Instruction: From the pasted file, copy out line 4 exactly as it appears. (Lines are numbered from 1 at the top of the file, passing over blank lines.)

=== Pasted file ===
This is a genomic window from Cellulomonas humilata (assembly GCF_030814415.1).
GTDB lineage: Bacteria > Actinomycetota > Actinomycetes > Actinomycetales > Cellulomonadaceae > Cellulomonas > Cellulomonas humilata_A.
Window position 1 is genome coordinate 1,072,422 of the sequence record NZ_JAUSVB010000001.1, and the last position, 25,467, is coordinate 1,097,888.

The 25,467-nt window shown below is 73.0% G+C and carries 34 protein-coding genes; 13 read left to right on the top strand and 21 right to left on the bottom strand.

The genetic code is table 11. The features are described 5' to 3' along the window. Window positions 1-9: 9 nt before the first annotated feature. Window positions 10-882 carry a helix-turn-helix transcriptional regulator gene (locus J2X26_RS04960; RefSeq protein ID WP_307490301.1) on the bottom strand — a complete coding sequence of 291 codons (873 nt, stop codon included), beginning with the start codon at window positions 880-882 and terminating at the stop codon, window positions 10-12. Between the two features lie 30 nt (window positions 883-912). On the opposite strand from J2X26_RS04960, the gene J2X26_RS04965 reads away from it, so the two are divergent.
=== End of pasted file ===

The 25,467-nt window shown below is 73.0% G+C and carries 34 protein-coding genes; 13 read left to right on the top strand and 21 right to left on the bottom strand.